Grantlee Kieza’s Mrs Kelly: The astonishing life of Ned Kelly’s mother, in fact spends more of its 500-odd pages on Ned, his associates, the extended Kelly/Quinn/Lloyd families – and what feels like every moment of the often incompetent police pursuit of Ned and his gang during the Kelly Outbreak – than it does on Ellen Kelly. There are even sketches of the unedifying life of Ned Kelly’s hangman. Told in a lively present tense, for all its racy readability it nevertheless is not a book with Ellen Kelly at its centre.

To add insult to injury, Mrs Kelly’s raven hair (mentioned several times in the text) is rendered chestnut on the cover.

Perhaps the author began his book intending to write about Ellen Kelly, but too late discovered there was not enough material for one, or that while all the action was happening, his subject was in gaol. Or perhaps he really wanted to write a book about the Kelly Gang all along, and calling it Mrs Kelly was simply a way to promote a familiar story with a fresh angle.

Kerry Davies’s book A Wife’s Heart is subtitled The untold story of Bertha and Henry Lawson, and it paints a sad picture of the breakdown of the marriage of one of Australia’s most famous poets. Unlike Ellen Kelly, who was illiterate, Bertha left a trove of letters as well as writing her own account of the marriage, My Henry Lawson. One of the pleasures of the book is the way it makes use of the letters, and the insights they offer into Bertha’s personality.

Bertha Bredt was raised in a radical family. The month before she married Henry in April 1896, her younger sister married Jack Lang, who would go on to become premier of New South Wales. At one point Bertha seems to have had some literary ambition of her own, as there is a reference to her sending a story to the Bulletin which isn’t published

Many of her letters to Henry vividly convey both her affection and concern for him, as well as her frustration with his inability to provide. Bertha suffered a mental breakdown when the family went to England; whether this was the result of loneliness, postnatal depression, the strain of poverty or all three is unclear.

 The Lawson marriage was plagued by financial difficulties – Henry may have had fame, but money was always a problem. And then there was his drinking. The book opens with an affidavit Bertha filed in the Matrimonial Causes Jurisdiction of the Supreme Court of New South Wales in April 1903 accusing Henry of ‘cruelty towards me’, including that he ‘struck me in the face and about the body and blacked my eye and hit me with a bottle …’ This is followed by a letter from ‘Harry’ that begins ‘Girlie, Do try to forgive and forget.’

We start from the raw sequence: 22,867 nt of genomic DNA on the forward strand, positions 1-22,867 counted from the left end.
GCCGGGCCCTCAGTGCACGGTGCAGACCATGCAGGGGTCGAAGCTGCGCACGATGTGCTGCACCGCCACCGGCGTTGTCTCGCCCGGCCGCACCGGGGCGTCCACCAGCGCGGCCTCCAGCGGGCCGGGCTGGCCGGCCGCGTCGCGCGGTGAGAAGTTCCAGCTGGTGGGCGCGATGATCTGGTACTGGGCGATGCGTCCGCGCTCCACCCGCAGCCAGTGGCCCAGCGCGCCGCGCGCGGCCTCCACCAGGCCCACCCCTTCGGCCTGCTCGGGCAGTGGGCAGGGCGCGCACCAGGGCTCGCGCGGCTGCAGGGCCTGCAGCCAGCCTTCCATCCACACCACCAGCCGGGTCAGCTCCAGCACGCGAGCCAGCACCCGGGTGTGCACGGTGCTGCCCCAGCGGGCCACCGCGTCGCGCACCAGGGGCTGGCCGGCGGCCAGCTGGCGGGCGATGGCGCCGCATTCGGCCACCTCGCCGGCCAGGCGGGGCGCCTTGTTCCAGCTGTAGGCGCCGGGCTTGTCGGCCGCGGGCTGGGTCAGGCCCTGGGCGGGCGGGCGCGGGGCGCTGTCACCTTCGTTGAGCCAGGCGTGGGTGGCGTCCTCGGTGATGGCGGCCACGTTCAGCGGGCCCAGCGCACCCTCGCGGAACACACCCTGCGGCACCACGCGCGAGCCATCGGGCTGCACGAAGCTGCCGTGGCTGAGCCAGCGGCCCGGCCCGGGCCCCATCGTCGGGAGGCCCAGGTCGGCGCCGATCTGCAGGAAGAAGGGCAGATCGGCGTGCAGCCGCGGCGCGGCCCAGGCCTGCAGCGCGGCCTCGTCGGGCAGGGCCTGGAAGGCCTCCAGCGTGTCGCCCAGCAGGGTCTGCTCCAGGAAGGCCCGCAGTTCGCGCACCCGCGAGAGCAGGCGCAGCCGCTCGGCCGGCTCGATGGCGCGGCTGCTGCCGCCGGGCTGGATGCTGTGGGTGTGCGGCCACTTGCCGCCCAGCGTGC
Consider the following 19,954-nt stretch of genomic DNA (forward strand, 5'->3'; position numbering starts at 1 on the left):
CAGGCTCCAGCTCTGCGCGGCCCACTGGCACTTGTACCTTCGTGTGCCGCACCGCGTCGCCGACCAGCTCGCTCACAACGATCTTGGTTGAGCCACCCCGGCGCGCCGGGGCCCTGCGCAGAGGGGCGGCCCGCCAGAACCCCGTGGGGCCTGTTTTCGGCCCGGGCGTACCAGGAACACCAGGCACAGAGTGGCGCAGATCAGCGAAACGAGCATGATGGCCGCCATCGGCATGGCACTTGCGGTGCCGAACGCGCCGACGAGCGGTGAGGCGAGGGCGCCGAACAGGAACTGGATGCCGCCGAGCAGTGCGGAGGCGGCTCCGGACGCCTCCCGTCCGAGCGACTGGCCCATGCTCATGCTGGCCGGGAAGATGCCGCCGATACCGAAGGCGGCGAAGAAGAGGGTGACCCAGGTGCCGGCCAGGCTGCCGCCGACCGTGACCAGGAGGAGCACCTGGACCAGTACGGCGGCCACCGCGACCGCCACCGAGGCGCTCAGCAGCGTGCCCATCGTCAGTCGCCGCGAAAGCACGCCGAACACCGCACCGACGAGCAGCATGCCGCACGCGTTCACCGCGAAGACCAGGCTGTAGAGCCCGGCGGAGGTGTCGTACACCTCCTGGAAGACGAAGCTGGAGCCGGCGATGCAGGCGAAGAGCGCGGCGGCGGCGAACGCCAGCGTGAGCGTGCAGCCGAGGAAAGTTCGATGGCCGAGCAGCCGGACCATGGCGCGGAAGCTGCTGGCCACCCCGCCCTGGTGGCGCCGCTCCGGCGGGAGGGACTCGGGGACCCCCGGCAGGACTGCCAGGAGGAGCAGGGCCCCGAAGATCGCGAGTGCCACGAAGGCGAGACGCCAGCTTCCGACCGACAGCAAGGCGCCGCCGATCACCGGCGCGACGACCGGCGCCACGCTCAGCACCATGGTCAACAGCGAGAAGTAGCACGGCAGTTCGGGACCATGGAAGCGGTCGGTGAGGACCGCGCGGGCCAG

Henry Lawson had numerous spells in hospitals in an effort to stop drinking. Once the couple separated and his maintenance payments fell too far into arrears, he also had spells in Darlinghurst gaol, which he christened ‘Starvinghurst’.

However, the central theme of the book is single motherhood, and woven around Bertha’s experiences as a separated woman bringing up two children in the early 20th century are the author’s experiences of single parenthood in the 21st.

And for me this is where the book struggles. In the author’s account of her own experiences there is her supportive mother, there is paid employment, there are payments (albeit erratic) from her child’s father (who is not an alcoholic but an itinerant jazz musician), and she is living at a time when separation and single parenthood does not have the stigma that it did in Bertha’s day. This isn’t to say that single parenthood was easy for her – clearly it was not – but rather that the resonances one might expect from such a juxtaposition don’t seem to go much beyond the obvious: that marriage breakups are painful and raising a child/children alone is hard work.

Nevertheless, there is much fascinating material here. But I do wonder what is it about the Lawson women that invites authors to inject themselves into their stories. Brian Matthews’s biography of Bertha’s mother-in-law, Louisa Lawson, also features the biographer, who interrogates the anxieties of his lot as he attempts to piece together the life of his subject. When it was published in 1987, Louisa was acclaimed for revealing not only the life of Louisa Lawson but the art of biography itself.

Yet is it just a little unfair that these women, relegated to supporting roles in history – mother of the great man, wife of the great man – should have their lives examined not on their own terms but to illuminate their authors’ own concerns?

But then, don’t all biographies do that? All biographies pick and choose which episodes of a life to emphasise, which to elide, which to omit. We know the biographer chooses how the story is shaped. There are many ways to tell the story of a life. Perhaps in putting themselves into the work, these authors are exemplifying the obsession biography requires, and the result is more honest for it.